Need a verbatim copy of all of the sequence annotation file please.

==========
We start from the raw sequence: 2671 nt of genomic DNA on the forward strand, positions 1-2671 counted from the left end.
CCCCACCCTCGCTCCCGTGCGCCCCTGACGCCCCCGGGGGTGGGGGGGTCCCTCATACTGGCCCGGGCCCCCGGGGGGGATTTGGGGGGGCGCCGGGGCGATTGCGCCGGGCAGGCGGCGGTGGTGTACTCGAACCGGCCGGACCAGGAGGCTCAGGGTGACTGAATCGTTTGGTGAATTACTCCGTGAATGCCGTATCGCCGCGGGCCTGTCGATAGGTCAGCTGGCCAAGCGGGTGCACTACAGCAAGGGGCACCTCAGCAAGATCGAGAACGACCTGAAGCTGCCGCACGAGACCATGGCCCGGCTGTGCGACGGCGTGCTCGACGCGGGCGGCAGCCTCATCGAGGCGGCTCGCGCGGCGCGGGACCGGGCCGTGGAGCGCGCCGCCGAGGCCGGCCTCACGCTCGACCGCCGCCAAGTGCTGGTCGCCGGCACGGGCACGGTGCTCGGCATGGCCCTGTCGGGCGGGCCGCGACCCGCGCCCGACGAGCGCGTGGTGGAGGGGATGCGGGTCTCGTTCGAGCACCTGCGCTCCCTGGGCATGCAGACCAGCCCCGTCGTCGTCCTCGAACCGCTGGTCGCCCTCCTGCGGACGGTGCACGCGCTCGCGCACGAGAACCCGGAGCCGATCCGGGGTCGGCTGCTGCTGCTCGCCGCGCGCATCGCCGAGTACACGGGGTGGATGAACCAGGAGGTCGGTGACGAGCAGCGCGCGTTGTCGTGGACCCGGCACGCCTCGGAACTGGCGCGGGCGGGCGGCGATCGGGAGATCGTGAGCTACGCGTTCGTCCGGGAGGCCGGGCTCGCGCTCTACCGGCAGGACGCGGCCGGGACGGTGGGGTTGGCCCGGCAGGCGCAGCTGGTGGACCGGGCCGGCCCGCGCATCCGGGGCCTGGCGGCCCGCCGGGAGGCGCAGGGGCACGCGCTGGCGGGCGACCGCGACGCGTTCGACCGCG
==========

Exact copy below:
We start from the raw sequence: 2671 nt of genomic DNA on the forward strand, positions 1-2671 counted from the left end.
CCCCACCCTCGCTCCCGTGCGCCCCTGACGCCCCCGGGGGTGGGGGGGTCCCTCATACTGGCCCGGGCCCCCGGGGGGGATTTGGGGGGGCGCCGGGGCGATTGCGCCGGGCAGGCGGCGGTGGTGTACTCGAACCGGCCGGACCAGGAGGCTCAGGGTGACTGAATCGTTTGGTGAATTACTCCGTGAATGCCGTATCGCCGCGGGCCTGTCGATAGGTCAGCTGGCCAAGCGGGTGCACTACAGCAAGGGGCACCTCAGCAAGATCGAGAACGACCTGAAGCTGCCGCACGAGACCATGGCCCGGCTGTGCGACGGCGTGCTCGACGCGGGCGGCAGCCTCATCGAGGCGGCTCGCGCGGCGCGGGACCGGGCCGTGGAGCGCGCCGCCGAGGCCGGCCTCACGCTCGACCGCCGCCAAGTGCTGGTCGCCGGCACGGGCACGGTGCTCGGCATGGCCCTGTCGGGCGGGCCGCGACCCGCGCCCGACGAGCGCGTGGTGGAGGGGATGCGGGTCTCGTTCGAGCACCTGCGCTCCCTGGGCATGCAGACCAGCCCCGTCGTCGTCCTCGAACCGCTGGTCGCCCTCCTGCGGACGGTGCACGCGCTCGCGCACGAGAACCCGGAGCCGATCCGGGGTCGGCTGCTGCTGCTCGCCGCGCGCATCGCCGAGTACACGGGGTGGATGAACCAGGAGGTCGGTGACGAGCAGCGCGCGTTGTCGTGGACCCGGCACGCCTCGGAACTGGCGCGGGCGGGCGGCGATCGGGAGATCGTGAGCTACGCGTTCGTCCGGGAGGCCGGGCTCGCGCTCTACCGGCAGGACGCGGCCGGGACGGTGGGGTTGGCCCGGCAGGCGCAGCTGGTGGACCGGGCCGGCCCGCGCATCCGGGGCCTGGCGGCCCGCCGGGAGGCGCAGGGGCACGCGCTGGCGGGCGACCGCGACGCGTTCGACCGCG